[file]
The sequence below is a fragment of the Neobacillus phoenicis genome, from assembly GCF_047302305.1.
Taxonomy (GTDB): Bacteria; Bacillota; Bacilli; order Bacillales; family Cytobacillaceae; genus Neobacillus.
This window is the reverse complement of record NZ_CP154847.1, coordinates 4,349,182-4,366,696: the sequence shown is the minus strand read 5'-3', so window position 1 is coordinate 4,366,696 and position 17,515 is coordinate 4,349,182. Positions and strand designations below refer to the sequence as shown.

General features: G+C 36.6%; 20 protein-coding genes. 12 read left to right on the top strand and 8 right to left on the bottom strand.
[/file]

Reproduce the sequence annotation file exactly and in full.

The sequence below is a fragment of the Neobacillus phoenicis genome, from assembly GCF_047302305.1.
Taxonomy (GTDB): Bacteria; Bacillota; Bacilli; order Bacillales; family Cytobacillaceae; genus Neobacillus.
This window is the reverse complement of record NZ_CP154847.1, coordinates 4,349,182-4,366,696: the sequence shown is the minus strand read 5'-3', so window position 1 is coordinate 4,366,696 and position 17,515 is coordinate 4,349,182. Positions and strand designations below refer to the sequence as shown.

General features: G+C 36.6%; 20 protein-coding genes. 12 read left to right on the top strand and 8 right to left on the bottom strand.